This week, I want to talk about something that has been on my heart for a while.
The Witch is once again in the spotlight, as the "trendy" title to have. Personally, I think it's about time to reclaim and rewire the meaning, fears, and misunderstanding around being a witch. First, we need to dive into a little history to see how we got here.
Early witches were known as wise women, because most who followed the path were in tune with the energies of nature, had a knowledge of medicinal herbs and plants, gave council, and were valuable parts of the village or community as healers and leaders. They understood that humans are not superior to Earth and her creatures but are parts of the whole. These wise people understood that what we take or use, we must return to maintain balance.
The pre-Christian traditions originated in Ireland, Scotland, and Wales, yet there were wise woman and men in many cultures around the world. Due to the efforts of the medieval church, a lot of the information of how our witchy ancestors lived, worshiped, and believed has been lost.
It’s unclear exactly when witches entered history. Some archaeologists believe that witches could date back to Paleolithic peoples who worshiped a Hunter God and a Fertility Goddess. One of the earliest records of a witch is in the Bible, Book of Samuel.
For the past several hundred years, the image of the Witch has been mistakenly associated with evil and heathenism. The medieval church of the 15th through 18th centuries created these myths to convert followers of the old religions. By making the Witch into a evil, conniving character and turning the old religious deities into devils and demons, the missionaries were able to create a fear around these beliefs, which aided in the conversion process. Some historians believe that in a strange way, witchcraft is responsible for the great plagues. When the witches and their feline familiars were put to death, the rat populations exploded causing an plague outbreaks.
It fairly easy to accuse someone of witchcraft. For those who were superstitious or malicious, gossip or rumor were the only things needed to create hysteria. However, it was much harder to be cleared of the accusations.
Witch accusations really took hold in Europe during the mid-1400s. When Malleus Maleficarum was published in 1486, it created witch mania. The book was a guide on how to identify, hunt, and interrogate witches. Often under torture, many accused witches confessed to a variety of wicked behaviors. Within a century, witch hunts were common and most of the accused were executed by burning at the stake or hanging. Between 1500 and 1660, almost 80,000 suspected witches were put to death in Europe. About 80 percent of them were women.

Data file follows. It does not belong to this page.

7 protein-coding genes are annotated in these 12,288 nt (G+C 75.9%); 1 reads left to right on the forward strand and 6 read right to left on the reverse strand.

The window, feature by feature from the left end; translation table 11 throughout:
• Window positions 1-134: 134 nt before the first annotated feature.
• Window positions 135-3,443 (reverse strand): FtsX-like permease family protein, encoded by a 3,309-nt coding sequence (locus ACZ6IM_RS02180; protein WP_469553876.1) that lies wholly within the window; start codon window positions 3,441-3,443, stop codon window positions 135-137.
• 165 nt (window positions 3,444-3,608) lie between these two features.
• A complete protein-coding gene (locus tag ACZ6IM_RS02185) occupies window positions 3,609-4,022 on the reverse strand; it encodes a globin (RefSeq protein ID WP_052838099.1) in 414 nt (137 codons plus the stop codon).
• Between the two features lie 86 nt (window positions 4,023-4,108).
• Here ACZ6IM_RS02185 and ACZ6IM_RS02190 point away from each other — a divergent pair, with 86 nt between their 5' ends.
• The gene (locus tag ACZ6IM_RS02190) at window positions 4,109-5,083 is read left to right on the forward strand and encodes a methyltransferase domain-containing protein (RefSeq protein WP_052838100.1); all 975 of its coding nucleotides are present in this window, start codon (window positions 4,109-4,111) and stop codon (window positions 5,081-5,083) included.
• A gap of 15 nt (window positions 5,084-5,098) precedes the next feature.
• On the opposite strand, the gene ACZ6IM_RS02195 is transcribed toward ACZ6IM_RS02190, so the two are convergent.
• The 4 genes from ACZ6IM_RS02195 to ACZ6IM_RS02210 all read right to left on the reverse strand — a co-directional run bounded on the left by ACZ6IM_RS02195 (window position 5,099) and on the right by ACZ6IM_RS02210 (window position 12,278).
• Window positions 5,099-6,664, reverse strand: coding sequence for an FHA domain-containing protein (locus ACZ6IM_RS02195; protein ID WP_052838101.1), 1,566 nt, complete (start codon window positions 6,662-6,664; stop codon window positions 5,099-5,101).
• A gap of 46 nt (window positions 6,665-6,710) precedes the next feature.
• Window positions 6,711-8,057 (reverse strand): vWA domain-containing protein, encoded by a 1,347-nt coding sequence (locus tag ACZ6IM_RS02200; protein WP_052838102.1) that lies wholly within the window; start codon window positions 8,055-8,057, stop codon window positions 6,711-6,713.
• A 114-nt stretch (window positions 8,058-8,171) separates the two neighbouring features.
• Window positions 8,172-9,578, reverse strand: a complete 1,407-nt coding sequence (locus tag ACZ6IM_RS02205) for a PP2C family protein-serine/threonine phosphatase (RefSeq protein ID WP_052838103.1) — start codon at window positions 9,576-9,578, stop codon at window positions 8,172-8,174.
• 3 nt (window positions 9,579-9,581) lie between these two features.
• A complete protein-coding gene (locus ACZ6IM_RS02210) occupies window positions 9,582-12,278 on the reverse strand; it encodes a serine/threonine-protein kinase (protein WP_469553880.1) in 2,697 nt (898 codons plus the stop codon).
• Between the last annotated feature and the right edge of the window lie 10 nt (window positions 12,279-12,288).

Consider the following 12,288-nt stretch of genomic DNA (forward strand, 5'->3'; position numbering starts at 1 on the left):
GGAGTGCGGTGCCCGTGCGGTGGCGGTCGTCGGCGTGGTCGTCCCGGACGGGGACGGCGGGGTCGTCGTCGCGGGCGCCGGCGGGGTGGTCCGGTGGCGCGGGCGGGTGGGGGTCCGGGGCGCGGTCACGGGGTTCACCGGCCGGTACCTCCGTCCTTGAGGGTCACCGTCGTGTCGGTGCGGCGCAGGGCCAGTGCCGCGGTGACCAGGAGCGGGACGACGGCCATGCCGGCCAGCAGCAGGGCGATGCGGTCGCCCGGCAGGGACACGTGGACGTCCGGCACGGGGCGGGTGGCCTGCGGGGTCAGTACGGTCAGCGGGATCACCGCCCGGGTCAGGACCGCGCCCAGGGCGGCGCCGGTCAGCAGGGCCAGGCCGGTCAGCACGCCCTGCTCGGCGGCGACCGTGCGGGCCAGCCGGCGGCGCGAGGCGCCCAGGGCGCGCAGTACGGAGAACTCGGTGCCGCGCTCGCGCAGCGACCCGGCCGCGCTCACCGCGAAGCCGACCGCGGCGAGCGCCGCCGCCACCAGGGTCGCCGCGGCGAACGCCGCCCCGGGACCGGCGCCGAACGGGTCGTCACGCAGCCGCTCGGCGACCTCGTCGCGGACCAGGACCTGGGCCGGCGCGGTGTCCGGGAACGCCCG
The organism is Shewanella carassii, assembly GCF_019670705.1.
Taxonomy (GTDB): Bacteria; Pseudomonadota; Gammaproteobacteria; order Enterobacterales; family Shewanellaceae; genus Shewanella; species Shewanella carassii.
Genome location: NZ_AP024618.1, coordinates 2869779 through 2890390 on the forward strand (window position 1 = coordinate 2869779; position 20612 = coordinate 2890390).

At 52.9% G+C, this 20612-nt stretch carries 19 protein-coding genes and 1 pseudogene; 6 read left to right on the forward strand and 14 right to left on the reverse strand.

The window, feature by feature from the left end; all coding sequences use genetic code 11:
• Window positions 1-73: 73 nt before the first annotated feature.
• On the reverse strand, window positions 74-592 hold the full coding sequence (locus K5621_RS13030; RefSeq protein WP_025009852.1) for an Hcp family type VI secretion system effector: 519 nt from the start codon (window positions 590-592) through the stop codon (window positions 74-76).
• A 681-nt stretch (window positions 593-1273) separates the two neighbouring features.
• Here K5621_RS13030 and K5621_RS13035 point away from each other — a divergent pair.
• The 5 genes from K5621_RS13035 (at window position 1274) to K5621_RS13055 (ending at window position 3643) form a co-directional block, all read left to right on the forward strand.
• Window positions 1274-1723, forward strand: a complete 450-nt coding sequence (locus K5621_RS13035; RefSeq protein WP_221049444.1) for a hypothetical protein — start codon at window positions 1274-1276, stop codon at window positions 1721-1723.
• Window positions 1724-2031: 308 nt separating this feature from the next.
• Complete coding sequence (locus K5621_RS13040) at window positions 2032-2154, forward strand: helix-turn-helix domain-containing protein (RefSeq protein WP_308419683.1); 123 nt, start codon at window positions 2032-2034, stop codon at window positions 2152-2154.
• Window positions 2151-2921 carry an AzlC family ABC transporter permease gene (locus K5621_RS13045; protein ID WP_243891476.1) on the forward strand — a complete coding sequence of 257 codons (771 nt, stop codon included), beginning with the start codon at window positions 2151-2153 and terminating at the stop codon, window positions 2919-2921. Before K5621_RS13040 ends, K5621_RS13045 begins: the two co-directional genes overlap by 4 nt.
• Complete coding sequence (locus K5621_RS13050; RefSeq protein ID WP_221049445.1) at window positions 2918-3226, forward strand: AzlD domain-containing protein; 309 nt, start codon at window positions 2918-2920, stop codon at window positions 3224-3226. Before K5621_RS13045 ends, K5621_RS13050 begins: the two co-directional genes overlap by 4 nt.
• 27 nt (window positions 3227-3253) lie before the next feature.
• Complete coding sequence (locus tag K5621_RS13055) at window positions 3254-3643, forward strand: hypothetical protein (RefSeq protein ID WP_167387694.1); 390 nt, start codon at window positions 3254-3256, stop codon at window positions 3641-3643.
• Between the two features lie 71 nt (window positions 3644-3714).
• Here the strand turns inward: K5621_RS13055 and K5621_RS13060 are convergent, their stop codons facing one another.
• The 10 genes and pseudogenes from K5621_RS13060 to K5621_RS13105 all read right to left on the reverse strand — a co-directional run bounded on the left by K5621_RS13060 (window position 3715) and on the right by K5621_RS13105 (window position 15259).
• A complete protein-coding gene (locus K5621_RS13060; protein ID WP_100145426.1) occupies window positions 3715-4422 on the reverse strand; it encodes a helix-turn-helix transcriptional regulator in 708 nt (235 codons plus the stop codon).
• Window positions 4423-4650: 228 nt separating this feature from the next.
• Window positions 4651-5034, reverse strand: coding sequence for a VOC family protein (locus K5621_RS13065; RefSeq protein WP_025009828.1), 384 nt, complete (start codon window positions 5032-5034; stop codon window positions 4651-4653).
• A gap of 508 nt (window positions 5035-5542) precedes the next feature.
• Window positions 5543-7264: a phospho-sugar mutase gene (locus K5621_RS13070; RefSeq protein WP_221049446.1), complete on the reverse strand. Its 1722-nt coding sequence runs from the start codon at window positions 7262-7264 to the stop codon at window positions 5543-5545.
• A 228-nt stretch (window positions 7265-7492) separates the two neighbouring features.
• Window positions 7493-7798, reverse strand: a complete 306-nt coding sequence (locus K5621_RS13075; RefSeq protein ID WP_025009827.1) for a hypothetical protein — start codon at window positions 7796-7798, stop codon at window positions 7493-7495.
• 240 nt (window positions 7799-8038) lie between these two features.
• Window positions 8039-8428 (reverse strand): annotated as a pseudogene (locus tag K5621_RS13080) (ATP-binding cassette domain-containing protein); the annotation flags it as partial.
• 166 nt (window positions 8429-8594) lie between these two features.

The Witches Weighhouse in Oudewater Netherlands became famous for certifying that someone was too heavy to be a witch. It was believed that witches weighed practically nothing. After all, how could you fly on a broomstick? All of those who passed the test were given a certificate to show authorities if they were ever accused of practicing witchcraft. Of course, this didn't work all the time.
As witch hysteria decreased in Europe, it reached a fever-pitch in the New World. Probably the best-known witch trials took place in Salem, Massachusetts in 1692. The Salem witch trials began when two girls claimed to be witches and accused many of their neighbors. Ultimately, almost 150 people were accused and 18 were put to death. Forty-six people were accused of witchcraft in Connecticut with 11 being put to death. In Virginia, a law was passed making it a crime to falsely accuse someone of witchcraft, but it was still a concern.
On the other side of the coin, medical sciences were beginning to emerge in the 1400s. Men who were engaged in these early medical studies had a very poor understanding of female physiology, especially in the area of our monthly cycles. The unknowns in this area worked very well for the gaslighting Witch Hunter’s. The fledgling medical profession also stood to benefit from the hysteria around witchcraft because it took the power away from the women healers and gave it to the male physicians.
Unfortunately all of this misinformed fearmongering and superstitions have been carried through the centuries like DNA baggage. Modern-day witches still struggle to shake the historical stereotypes. This is why many who follow nature-based beliefs have gone into hiding to escape the persecution and harassment over ignorance associated with the title "Witch."
Contrary to what some people believe, witches are very peaceful, harmonious, and balanced in their way of life, which promotes oneness with the Divine and all living beings—seen and unseen. Spells and potions are more likely to be an herbal remedy for the flu rather than a hex. A Real Witch knows that what she puts out into the world will come back to her three fold.
Witches have a deep love for Mother Earth and honor her ways above all else. To be a Witch is to be a healer, teacher, seeker, giver, and protector. We are the hearth keepers. We walk our paths in honor, light, and integrity.
Witches have had enough bad press over the many centuries. We're working hard to turn the misconceptions around. We do not need people running around claiming to put spells and hexes on people, divining or doing parlor tricks at parties and calling it witchcraft, claiming to "be a witch" simply because it's trendy, or TV shows that espouse that witches are devil worshippers. It's time we reclaim the title "Witch," teach others about our magical ways, create communities, culture, and new traditions based on what we know of those who came before us. We are not a trend. We're awakening the old magic once again.
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